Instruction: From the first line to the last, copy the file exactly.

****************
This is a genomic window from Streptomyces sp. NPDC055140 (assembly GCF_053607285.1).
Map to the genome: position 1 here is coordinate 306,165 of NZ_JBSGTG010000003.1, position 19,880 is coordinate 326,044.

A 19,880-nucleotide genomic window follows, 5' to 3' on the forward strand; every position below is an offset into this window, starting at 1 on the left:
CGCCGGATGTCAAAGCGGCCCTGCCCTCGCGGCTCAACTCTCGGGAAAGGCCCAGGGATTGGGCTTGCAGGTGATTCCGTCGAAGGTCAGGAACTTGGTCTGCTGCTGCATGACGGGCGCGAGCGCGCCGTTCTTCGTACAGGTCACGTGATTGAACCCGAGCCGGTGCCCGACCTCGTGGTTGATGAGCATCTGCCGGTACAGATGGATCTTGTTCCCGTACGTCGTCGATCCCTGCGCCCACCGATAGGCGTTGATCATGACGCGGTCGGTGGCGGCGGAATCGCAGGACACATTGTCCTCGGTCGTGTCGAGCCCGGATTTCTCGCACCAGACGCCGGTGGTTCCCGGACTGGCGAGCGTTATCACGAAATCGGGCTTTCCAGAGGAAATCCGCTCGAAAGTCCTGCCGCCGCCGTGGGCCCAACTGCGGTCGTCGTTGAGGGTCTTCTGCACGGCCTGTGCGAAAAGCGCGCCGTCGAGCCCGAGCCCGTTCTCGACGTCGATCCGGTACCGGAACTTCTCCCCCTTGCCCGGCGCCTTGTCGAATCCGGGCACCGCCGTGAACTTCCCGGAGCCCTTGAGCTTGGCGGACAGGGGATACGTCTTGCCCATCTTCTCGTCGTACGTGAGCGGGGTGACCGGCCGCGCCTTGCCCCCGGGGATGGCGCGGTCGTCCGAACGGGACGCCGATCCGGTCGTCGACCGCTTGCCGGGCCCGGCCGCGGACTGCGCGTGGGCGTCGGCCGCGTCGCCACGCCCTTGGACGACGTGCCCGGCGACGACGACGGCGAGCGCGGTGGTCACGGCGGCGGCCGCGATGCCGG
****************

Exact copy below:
This is a genomic window from Streptomyces sp. NPDC055140 (assembly GCF_053607285.1).
Map to the genome: position 1 here is coordinate 306,165 of NZ_JBSGTG010000003.1, position 19,880 is coordinate 326,044.

A 19,880-nucleotide genomic window follows, 5' to 3' on the forward strand; every position below is an offset into this window, starting at 1 on the left:
CGCCGGATGTCAAAGCGGCCCTGCCCTCGCGGCTCAACTCTCGGGAAAGGCCCAGGGATTGGGCTTGCAGGTGATTCCGTCGAAGGTCAGGAACTTGGTCTGCTGCTGCATGACGGGCGCGAGCGCGCCGTTCTTCGTACAGGTCACGTGATTGAACCCGAGCCGGTGCCCGACCTCGTGGTTGATGAGCATCTGCCGGTACAGATGGATCTTGTTCCCGTACGTCGTCGATCCCTGCGCCCACCGATAGGCGTTGATCATGACGCGGTCGGTGGCGGCGGAATCGCAGGACACATTGTCCTCGGTCGTGTCGAGCCCGGATTTCTCGCACCAGACGCCGGTGGTTCCCGGACTGGCGAGCGTTATCACGAAATCGGGCTTTCCAGAGGAAATCCGCTCGAAAGTCCTGCCGCCGCCGTGGGCCCAACTGCGGTCGTCGTTGAGGGTCTTCTGCACGGCCTGTGCGAAAAGCGCGCCGTCGAGCCCGAGCCCGTTCTCGACGTCGATCCGGTACCGGAACTTCTCCCCCTTGCCCGGCGCCTTGTCGAATCCGGGCACCGCCGTGAACTTCCCGGAGCCCTTGAGCTTGGCGGACAGGGGATACGTCTTGCCCATCTTCTCGTCGTACGTGAGCGGGGTGACCGGCCGCGCCTTGCCCCCGGGGATGGCGCGGTCGTCCGAACGGGACGCCGATCCGGTCGTCGACCGCTTGCCGGGCCCGGCCGCGGACTGCGCGTGGGCGTCGGCCGCGTCGCCACGCCCTTGGACGACGTGCCCGGCGACGACGACGGCGAGCGCGGTGGTCACGGCGGCGGCCGCGATGCCGG